"That was one of the craziest, most emotional games I've ever been a part of," said Jones, whose two-out single into shallow left field set up the play at the plate.
Detroit's downfall featured some of the same issues that dogged the team last year, from early scoring opportunities squandered -- bases-loaded, no-out chances in the first and fifth innings resulted in no runs -- to a bullpen struggling late in games. Daniel Stumpf needed a line-drive double play to prevent further damage in the eighth after Drew VerHagen allowed both batters he faced to reach base safely, then closer Shane Greene fell victim to ground-ball singles and defensive miscues behind him in the ninth. Wilson (0-1) entered in the 10th and crossed the 60-pitch mark before finally tiring in the 13th.
Even after that, the Tigers brought the potential tying run to the plate in the bottom of the inning before Steven Brault struck out Mikie Mahtook and Jose Iglesias.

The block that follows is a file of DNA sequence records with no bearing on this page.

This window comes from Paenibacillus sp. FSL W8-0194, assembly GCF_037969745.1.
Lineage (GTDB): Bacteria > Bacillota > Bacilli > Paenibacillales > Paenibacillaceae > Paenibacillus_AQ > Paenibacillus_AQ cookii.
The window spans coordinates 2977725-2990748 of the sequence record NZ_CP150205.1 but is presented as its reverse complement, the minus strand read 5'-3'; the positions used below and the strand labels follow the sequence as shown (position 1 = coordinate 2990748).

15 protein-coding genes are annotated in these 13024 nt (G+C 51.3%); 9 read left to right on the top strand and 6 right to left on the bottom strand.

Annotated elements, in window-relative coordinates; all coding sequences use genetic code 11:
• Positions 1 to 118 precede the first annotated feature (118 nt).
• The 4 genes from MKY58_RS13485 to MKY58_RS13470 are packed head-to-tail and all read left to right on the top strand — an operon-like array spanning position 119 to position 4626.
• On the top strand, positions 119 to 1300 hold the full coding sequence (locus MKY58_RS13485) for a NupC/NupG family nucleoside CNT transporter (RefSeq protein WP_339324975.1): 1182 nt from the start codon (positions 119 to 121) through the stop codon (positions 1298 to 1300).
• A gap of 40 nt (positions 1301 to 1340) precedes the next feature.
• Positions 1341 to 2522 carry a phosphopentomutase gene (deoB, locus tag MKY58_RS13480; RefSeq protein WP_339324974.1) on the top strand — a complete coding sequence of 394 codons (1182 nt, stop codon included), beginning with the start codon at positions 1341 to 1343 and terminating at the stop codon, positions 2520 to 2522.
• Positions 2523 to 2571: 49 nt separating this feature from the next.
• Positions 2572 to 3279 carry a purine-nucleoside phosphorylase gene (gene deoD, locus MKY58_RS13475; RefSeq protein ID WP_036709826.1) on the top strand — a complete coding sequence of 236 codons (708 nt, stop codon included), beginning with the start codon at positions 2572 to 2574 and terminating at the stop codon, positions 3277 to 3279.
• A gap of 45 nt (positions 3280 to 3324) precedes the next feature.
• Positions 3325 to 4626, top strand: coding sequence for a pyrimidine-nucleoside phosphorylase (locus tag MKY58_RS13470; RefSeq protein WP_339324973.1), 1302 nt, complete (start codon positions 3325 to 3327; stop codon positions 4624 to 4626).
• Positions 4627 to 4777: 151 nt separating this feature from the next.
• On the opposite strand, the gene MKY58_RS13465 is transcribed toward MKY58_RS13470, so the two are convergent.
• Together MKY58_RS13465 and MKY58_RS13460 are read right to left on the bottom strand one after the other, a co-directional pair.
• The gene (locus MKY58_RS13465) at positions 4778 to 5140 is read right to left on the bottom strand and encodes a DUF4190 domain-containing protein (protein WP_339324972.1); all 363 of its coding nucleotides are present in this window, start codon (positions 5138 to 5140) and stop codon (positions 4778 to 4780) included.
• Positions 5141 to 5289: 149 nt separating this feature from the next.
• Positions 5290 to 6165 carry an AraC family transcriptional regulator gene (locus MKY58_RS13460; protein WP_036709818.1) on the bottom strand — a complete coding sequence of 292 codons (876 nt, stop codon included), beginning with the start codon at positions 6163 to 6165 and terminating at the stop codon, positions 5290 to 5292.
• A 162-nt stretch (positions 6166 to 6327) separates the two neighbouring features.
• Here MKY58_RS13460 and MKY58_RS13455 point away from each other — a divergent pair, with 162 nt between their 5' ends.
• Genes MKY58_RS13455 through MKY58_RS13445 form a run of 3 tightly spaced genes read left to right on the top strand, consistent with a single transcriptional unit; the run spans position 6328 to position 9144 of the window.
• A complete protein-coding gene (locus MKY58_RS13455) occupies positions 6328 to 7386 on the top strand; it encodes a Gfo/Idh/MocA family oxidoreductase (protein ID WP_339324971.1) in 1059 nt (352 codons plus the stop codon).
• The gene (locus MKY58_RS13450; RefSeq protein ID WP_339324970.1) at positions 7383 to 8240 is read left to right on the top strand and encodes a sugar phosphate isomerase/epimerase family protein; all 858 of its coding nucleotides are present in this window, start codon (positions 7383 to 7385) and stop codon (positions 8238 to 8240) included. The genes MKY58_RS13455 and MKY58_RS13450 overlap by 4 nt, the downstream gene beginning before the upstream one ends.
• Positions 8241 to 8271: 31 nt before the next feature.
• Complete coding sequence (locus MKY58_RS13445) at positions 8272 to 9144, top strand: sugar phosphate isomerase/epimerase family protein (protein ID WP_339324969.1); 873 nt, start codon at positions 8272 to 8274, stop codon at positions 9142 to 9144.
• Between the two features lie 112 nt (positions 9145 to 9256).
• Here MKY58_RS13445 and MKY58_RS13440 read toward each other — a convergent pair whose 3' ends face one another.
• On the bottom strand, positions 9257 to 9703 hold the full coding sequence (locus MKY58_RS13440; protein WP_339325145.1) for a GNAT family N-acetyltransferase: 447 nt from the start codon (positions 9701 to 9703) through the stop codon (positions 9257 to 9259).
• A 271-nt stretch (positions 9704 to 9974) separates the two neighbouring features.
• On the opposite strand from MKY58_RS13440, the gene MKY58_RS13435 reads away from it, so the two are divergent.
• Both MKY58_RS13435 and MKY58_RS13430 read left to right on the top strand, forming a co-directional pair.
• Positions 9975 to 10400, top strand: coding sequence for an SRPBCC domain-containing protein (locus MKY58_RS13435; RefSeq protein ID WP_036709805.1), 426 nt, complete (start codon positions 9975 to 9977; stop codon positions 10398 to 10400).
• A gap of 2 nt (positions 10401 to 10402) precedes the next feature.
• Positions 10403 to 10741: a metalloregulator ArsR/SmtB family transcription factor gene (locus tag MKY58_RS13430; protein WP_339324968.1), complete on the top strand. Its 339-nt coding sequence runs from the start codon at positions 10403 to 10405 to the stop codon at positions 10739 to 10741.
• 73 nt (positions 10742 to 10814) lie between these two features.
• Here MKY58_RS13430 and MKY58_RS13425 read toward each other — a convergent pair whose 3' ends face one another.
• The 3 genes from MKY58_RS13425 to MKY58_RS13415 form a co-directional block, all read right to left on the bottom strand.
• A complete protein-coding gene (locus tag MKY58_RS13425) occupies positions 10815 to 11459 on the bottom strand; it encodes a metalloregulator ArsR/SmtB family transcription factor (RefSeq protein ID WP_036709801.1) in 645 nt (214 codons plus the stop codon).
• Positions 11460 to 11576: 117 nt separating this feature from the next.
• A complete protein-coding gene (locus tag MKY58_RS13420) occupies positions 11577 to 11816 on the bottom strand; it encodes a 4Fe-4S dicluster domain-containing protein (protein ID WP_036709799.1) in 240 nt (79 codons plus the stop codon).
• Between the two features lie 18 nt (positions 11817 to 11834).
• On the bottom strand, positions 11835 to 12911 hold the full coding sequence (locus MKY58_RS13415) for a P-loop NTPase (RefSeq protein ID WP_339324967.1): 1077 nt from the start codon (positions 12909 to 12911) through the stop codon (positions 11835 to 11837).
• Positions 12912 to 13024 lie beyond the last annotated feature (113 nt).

"[Gardenhire] came in and briefly talked to us, saying, 'Good job, guys, loved watching you battle,'" Wilson said, "and left it at that. And you know what, that's about all you can say."
MOMENTS THAT MATTERED Cabrera leads Tigers back:Miguel Cabrera struggled through back issues in 2017, but one seventh-inning swing on Friday looked much like his old form. Cabrera just missed a home run off Michael Feliz, sending a ball foul into the right-field seats, but lined the next pitch -- a fastball below his knees -- into the right-field corner for a two-run double to tie the game at 4.